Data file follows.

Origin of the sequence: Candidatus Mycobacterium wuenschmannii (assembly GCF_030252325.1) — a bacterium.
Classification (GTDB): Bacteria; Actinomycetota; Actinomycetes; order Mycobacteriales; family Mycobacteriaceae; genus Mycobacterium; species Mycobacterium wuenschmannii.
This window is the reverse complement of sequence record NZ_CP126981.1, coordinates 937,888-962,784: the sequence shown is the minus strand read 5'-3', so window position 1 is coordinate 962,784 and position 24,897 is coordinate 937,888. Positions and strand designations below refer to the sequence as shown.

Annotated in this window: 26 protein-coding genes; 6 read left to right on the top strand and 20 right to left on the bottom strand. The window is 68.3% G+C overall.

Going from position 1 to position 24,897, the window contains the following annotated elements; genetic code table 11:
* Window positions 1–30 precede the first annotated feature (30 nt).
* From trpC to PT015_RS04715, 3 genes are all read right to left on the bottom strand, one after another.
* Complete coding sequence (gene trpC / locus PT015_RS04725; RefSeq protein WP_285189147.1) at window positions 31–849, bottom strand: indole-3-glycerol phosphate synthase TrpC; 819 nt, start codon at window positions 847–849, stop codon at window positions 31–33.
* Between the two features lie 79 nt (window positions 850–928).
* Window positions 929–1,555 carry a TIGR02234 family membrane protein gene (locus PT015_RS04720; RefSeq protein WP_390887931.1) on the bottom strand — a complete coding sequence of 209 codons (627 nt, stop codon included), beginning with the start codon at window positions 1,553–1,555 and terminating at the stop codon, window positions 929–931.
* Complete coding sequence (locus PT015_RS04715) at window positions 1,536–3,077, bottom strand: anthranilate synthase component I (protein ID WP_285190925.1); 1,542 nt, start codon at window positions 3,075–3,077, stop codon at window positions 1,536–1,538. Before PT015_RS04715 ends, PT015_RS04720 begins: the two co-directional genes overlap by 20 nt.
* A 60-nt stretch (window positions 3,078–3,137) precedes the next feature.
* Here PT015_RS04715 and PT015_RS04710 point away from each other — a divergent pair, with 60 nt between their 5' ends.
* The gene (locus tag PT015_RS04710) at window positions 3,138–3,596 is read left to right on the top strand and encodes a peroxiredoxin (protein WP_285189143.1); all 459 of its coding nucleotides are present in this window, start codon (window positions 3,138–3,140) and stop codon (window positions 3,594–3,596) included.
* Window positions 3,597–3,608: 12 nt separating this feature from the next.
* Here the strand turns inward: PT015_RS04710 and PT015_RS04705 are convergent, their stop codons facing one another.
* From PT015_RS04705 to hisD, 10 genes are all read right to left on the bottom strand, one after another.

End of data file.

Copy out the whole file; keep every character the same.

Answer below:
Origin of the sequence: Candidatus Mycobacterium wuenschmannii (assembly GCF_030252325.1) — a bacterium.
Classification (GTDB): Bacteria; Actinomycetota; Actinomycetes; order Mycobacteriales; family Mycobacteriaceae; genus Mycobacterium; species Mycobacterium wuenschmannii.
This window is the reverse complement of sequence record NZ_CP126981.1, coordinates 937,888-962,784: the sequence shown is the minus strand read 5'-3', so window position 1 is coordinate 962,784 and position 24,897 is coordinate 937,888. Positions and strand designations below refer to the sequence as shown.

Annotated in this window: 26 protein-coding genes; 6 read left to right on the top strand and 20 right to left on the bottom strand. The window is 68.3% G+C overall.

Going from position 1 to position 24,897, the window contains the following annotated elements; genetic code table 11:
* Window positions 1–30 precede the first annotated feature (30 nt).
* From trpC to PT015_RS04715, 3 genes are all read right to left on the bottom strand, one after another.
* Complete coding sequence (gene trpC / locus PT015_RS04725; RefSeq protein WP_285189147.1) at window positions 31–849, bottom strand: indole-3-glycerol phosphate synthase TrpC; 819 nt, start codon at window positions 847–849, stop codon at window positions 31–33.
* Between the two features lie 79 nt (window positions 850–928).
* Window positions 929–1,555 carry a TIGR02234 family membrane protein gene (locus PT015_RS04720; RefSeq protein WP_390887931.1) on the bottom strand — a complete coding sequence of 209 codons (627 nt, stop codon included), beginning with the start codon at window positions 1,553–1,555 and terminating at the stop codon, window positions 929–931.
* Complete coding sequence (locus PT015_RS04715) at window positions 1,536–3,077, bottom strand: anthranilate synthase component I (protein ID WP_285190925.1); 1,542 nt, start codon at window positions 3,075–3,077, stop codon at window positions 1,536–1,538. Before PT015_RS04715 ends, PT015_RS04720 begins: the two co-directional genes overlap by 20 nt.
* A 60-nt stretch (window positions 3,078–3,137) precedes the next feature.
* Here PT015_RS04715 and PT015_RS04710 point away from each other — a divergent pair, with 60 nt between their 5' ends.
* The gene (locus tag PT015_RS04710) at window positions 3,138–3,596 is read left to right on the top strand and encodes a peroxiredoxin (protein WP_285189143.1); all 459 of its coding nucleotides are present in this window, start codon (window positions 3,138–3,140) and stop codon (window positions 3,594–3,596) included.
* Window positions 3,597–3,608: 12 nt separating this feature from the next.
* Here the strand turns inward: PT015_RS04710 and PT015_RS04705 are convergent, their stop codons facing one another.
* From PT015_RS04705 to hisD, 10 genes are all read right to left on the bottom strand, one after another.